Prepositions are words that tell us how one thing in space relates to another. The mime is in Sweden. The book is on the Volkswagen. The pig is under the blanket. So why does Paul use a preposition to describe the relationship between the Christian's love for Christ and the kind of love we should have for Him?
Many people converse in the Gospel of John: Jesus, John the Baptist, Andrew, Philip, Nathanael, Mary, Nicodemus, the Samaritan woman, and a royal official—those are just the ones in the first four chapters. In each conversation John recorded, one speaker responds to another. But the fascinating thing is, sometimes John does something with the Greek language you can’t see in most English Bible versions.
Who doesn’t love a cute puppy? That’s mine in the picture above. Puppies are perceptive, quick, strong, and brave. And that’s not only my opinion, that’s what the philosopher Plato once said when comparing a puppy to a noble young man. . . . When it comes to the nobility God desires, social status has nothing to do with it. Plato must have appreciated puppies. He felt they were noble for their perception and strength. We appreciate God’s work in students as they grow in their spiritual understanding and strength.
Our life experiences are often plainer than the generic vanilla ice cream at the discount grocery store. But our testimonies need not be characterized by any less faith in God than Isaac demonstrated.
The only known manuscript of The Epistle to Diognetus, which may have then been the earliest gospel tract in existence, was destroyed in 1870 during a European war. Thankfully, a couple of careful folks had copied down the text of this manuscript well before its immolation.
Back when I was a youth pastor, part of my job involved planning theme nights for our church’s weekly children’s program. We had “Crazy Sock Night,” “Twin Night,” and “Pajama Night.” But the one theme night everyone seemed to pour the most effort into was “Dress Like a Bible Character Night.” Noah made an appearance. Ruth, Moses, and King David also showed up. But you know who I never saw?
One of Aesop’s Fables tells of a mighty oak defeated by the wind and uprooted from where it had stood for decades. The fallen oak, lying in disgrace, wonders how a tree as great as itself could be uprooted while all the weak and slender reeds surrounding him still stand. So the flimsy reeds let the oak in on their little secret. They do not fight the wind; they humbly bend.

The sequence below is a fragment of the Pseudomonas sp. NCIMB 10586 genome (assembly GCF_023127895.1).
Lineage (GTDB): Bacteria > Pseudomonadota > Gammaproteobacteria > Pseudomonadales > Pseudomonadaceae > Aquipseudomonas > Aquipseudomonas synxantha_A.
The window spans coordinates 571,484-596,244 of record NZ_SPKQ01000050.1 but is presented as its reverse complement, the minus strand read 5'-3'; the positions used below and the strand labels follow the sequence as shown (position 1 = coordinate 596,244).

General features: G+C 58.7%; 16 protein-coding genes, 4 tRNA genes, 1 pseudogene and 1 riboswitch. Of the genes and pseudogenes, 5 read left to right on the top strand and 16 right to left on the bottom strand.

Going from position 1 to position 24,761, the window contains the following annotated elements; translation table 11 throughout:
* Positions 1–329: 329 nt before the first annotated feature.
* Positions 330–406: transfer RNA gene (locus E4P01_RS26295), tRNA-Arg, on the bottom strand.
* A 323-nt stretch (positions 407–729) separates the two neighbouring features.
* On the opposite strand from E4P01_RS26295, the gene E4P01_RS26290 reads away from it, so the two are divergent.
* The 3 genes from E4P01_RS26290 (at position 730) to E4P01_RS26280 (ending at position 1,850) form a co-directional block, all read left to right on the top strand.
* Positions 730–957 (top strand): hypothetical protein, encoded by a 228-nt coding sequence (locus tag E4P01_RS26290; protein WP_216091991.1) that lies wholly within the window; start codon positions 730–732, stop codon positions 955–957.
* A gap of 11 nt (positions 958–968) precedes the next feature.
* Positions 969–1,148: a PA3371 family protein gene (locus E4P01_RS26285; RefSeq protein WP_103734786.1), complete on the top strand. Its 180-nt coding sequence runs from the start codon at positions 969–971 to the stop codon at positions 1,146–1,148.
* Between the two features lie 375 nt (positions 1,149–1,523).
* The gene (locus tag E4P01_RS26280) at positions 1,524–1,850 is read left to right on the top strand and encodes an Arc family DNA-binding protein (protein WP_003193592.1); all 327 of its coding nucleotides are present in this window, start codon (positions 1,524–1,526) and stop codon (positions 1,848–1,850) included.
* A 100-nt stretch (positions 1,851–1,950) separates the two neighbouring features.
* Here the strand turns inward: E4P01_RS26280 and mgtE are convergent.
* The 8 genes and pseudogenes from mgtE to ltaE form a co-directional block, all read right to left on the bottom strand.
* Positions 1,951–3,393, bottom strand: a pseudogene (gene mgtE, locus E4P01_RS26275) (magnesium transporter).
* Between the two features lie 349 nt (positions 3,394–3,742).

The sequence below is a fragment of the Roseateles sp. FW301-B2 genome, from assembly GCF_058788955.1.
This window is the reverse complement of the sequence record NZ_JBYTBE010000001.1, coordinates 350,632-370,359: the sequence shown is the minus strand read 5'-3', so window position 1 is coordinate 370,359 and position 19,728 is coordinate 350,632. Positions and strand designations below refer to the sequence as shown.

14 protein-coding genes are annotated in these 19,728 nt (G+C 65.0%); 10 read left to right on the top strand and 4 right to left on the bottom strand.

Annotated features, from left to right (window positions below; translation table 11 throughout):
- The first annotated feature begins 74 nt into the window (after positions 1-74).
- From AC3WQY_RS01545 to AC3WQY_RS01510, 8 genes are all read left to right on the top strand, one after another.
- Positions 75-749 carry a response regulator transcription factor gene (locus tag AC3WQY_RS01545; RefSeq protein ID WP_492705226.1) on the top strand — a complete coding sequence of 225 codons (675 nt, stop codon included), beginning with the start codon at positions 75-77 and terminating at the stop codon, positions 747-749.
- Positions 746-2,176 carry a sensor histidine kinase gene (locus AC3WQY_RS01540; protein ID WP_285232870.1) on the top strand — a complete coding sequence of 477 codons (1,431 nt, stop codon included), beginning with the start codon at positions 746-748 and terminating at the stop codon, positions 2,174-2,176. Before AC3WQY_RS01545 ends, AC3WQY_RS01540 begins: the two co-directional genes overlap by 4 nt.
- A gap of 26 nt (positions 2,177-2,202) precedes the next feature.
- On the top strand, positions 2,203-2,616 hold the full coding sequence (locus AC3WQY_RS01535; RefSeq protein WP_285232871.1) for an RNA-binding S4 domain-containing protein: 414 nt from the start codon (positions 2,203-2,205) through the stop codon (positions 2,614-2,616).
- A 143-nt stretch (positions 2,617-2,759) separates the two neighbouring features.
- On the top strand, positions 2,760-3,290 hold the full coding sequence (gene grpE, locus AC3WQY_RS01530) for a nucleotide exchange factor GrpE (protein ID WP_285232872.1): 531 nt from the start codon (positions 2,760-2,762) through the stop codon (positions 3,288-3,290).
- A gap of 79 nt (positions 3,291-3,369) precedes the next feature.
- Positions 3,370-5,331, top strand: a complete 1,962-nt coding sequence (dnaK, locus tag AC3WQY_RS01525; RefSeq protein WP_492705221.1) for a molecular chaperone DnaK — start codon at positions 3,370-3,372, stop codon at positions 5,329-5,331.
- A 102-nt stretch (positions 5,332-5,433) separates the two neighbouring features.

When Jesus preached on the requirements to enter the kingdom of heaven in the Sermon on the Mount, He began with the Beatitudes—that list of statements beginning with “Blessed are….” Sermon titles and books reveal an assortment of Beatitude puns such as “Bee Attitudes” and “Me Attitudes.” And there are certainly enough to make you wonder (1.) why we call them Beatitudes and (2.) if the word Beatitude has anything to do with attitudes.
Facts can be so interesting. I just learned that the moon returns to the same spot in the sky at the same phase every nineteen years. Fascinating.
Which of these intruders would generate more of a ruckus in your home: a lizard or a spider? The Book of Proverbs asks us to imagine one of these critters in a king’s home—his palace. And Proverbs doesn’t stop there. It asks us to go even further and envision one of these creatures in our own hands!
We are happy to introduce the newest member of Positive Action for Christ, Brent Niedergall.
What’s the first thing you think of when you hear Thomas mentioned? “Doubting Thomas,” isn’t it? Of all the disciples—besides Judas—Thomas seems to get put down the most. He refused to believe Jesus was alive unless he saw Him.
As one who enjoyed a special measure of God’s wisdom, Solomon reminds us that the only constant in life is change — there is a season for everything (Ecclesiastes 3:1). We are experiencing a changing of seasons here at Positive Action.
The current pandemic has ravaged our social lives. We have been limited in the times and places that we can be with others. And the necessity of wearing masks has compounded these difficulties, limiting our ability to recognize people, read social cues, and respond to facial emotions. Even the most introverted of us have felt the sting of this degree of isolation.